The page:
Die Stupid by Owen Fusterbuster by Owen Fusterbuster - Read Online

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Summary

Dirk Squeezer is an ex-Special Forces operative who's gone off the grid after scrubbing public databases of every scrap of information about him except his shoe size (28 EEE). But when the US government finds itself facing an unprecedented crisis, its top security officer knows there's only one man for the job — a man with a steely gaze, an iron constitution, and grotesquely oversized feet — a man who will live strong, fight hard, and die stupid.

Tracked down and recruited for the mission, Squeezer teams up with voluptuous FBI Female Special Agent Robin Sapsucker and infiltrates the hideout of the brilliant, evil, and curiously piglike criminal mastermind Connor Hogshead. Along the way he matches wits with tattooed, sexually ambiguous Swedish computer expert Limpet Salamander, as he struggles to foil Hogshead's plan for world domination — a plan known only by its enigmatic codename: Squirrelageddon.

Packed with tension, stuffed with suspense, and bristling with idiocy, DIE STUPID is a modern masterpiece of moronic mayhem. Check out these unsolicited reviews:

"I wish I were alive to read it!" — William Shakespeare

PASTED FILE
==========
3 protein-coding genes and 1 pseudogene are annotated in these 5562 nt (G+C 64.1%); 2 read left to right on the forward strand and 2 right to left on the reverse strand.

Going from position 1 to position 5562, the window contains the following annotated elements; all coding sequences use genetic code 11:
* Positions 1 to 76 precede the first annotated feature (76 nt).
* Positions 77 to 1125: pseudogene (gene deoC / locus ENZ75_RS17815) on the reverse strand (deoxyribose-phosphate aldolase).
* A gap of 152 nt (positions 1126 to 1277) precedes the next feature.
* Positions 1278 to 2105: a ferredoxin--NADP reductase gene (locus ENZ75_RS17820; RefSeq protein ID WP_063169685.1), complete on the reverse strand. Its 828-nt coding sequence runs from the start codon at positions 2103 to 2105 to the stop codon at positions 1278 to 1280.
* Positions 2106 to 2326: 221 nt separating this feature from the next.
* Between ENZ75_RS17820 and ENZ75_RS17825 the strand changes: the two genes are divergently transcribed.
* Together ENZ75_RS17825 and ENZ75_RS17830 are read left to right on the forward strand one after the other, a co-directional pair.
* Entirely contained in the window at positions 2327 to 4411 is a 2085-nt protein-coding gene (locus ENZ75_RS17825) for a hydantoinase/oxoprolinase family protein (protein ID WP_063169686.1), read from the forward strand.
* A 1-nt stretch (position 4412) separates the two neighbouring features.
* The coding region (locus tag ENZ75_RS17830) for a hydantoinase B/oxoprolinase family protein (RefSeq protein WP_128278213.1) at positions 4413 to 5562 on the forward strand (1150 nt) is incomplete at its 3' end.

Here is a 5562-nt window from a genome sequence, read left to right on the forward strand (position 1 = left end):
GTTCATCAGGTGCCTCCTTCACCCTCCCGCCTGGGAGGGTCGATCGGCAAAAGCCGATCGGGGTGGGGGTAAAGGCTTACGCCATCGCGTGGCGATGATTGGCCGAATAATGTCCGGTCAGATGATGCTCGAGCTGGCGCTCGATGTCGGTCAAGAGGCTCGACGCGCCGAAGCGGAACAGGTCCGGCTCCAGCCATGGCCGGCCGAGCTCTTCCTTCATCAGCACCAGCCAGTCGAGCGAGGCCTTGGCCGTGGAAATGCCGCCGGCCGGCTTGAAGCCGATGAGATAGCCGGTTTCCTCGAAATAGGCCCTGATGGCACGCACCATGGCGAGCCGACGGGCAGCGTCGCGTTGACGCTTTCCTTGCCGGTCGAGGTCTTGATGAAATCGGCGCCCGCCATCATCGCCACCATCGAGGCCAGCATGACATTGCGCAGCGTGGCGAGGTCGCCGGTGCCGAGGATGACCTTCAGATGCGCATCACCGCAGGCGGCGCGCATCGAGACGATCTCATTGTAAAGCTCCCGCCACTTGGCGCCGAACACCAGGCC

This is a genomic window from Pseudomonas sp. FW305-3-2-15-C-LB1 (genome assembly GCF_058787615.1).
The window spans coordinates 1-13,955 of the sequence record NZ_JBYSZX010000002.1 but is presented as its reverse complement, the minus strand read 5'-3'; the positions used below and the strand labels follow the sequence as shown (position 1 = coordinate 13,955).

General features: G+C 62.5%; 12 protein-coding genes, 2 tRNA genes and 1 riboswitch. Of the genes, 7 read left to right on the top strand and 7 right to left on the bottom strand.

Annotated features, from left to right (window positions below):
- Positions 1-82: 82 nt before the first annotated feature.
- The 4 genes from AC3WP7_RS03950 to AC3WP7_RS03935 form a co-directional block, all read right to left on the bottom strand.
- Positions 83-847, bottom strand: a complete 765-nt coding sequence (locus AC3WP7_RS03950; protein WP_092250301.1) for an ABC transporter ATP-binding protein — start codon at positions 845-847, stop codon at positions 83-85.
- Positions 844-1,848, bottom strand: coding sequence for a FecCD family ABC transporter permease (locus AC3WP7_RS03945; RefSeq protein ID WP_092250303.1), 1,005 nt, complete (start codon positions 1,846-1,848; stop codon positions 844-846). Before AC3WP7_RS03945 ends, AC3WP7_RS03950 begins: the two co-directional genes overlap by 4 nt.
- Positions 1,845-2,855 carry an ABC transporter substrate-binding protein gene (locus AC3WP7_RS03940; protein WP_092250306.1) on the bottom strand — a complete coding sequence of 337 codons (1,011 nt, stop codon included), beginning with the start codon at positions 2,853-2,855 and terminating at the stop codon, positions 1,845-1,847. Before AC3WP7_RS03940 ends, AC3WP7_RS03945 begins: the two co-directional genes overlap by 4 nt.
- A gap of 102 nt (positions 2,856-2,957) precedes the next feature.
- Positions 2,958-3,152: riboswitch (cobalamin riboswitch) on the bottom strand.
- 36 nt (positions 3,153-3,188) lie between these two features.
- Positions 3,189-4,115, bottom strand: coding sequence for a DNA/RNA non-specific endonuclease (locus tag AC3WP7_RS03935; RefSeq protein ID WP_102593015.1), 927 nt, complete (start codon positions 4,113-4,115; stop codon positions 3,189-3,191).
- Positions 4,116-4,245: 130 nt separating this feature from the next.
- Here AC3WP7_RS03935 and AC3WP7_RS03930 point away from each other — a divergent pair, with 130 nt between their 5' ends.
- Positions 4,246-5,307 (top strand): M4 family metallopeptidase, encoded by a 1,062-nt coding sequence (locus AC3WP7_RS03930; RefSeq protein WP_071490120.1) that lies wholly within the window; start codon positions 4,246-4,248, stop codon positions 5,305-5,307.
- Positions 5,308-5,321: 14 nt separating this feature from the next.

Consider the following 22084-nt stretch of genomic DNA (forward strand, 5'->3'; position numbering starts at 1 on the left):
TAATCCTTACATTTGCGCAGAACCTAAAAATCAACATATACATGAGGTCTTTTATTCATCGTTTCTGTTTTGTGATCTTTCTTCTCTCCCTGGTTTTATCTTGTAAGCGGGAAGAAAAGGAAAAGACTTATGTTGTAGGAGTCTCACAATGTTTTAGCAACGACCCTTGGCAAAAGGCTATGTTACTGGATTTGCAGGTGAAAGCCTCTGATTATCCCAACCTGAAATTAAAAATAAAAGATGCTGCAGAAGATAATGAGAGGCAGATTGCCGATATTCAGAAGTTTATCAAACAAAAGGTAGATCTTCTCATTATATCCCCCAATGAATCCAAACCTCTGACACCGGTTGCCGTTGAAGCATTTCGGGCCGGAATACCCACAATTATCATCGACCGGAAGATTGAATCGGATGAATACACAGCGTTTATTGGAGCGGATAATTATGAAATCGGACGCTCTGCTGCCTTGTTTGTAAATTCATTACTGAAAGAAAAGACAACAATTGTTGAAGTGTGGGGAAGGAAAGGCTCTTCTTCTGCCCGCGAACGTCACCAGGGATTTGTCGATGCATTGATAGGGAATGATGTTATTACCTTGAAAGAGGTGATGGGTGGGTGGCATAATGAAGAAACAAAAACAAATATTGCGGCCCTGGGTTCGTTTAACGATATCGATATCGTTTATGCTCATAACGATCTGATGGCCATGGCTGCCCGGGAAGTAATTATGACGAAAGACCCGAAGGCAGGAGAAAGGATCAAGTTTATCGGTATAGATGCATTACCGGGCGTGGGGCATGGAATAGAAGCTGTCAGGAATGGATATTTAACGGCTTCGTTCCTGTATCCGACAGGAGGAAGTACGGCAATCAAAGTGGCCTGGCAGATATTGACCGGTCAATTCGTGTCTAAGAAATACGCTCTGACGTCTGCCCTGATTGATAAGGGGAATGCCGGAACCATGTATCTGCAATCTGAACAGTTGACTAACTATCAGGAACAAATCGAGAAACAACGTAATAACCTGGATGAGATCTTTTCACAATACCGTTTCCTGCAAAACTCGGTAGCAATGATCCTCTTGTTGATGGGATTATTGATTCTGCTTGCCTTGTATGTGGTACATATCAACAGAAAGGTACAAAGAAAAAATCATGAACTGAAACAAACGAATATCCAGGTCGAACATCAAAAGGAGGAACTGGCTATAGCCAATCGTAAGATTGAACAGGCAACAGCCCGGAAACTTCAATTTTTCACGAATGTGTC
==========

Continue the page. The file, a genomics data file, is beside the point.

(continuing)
"A painful experience." — the Marquis de Sade

"That's it! I'm going back in the well." — Little Timmy from LASSIE

Buy DIE STUPID today, and regret it tomorrow ... and for the rest of your life.

Published: Michael Prescott on
ISBN: 9781502272096
List price: $0.99
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Die Stupid - Owen Fusterbuster

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Women

Prologue

A man alone.

He stood at the end of an alley, in silhouette against a moonlit brick wall. He was tall and big-shouldered and his stance spoke of casual violence and even more casual sex.

The youths facing him were one of the ragged packs that roamed the city after nightfall and during the occasional solar eclipse. This was their territory, and they owned everything within its limits, except their cars, which they leased.

There were five of them. They carried baseball bats and knives, as well as badminton racquets and demitasse spoons.

Yo, mister, their leader called. Looks like you is in a bad neighborhood.

Am I? the man said in a flat tone, specifically B-flat.

Sure is. I mean, it’s got potential for gentrification, but with the real estate market in a downturn, there ain’t no seed capital for local development. And you know what that means.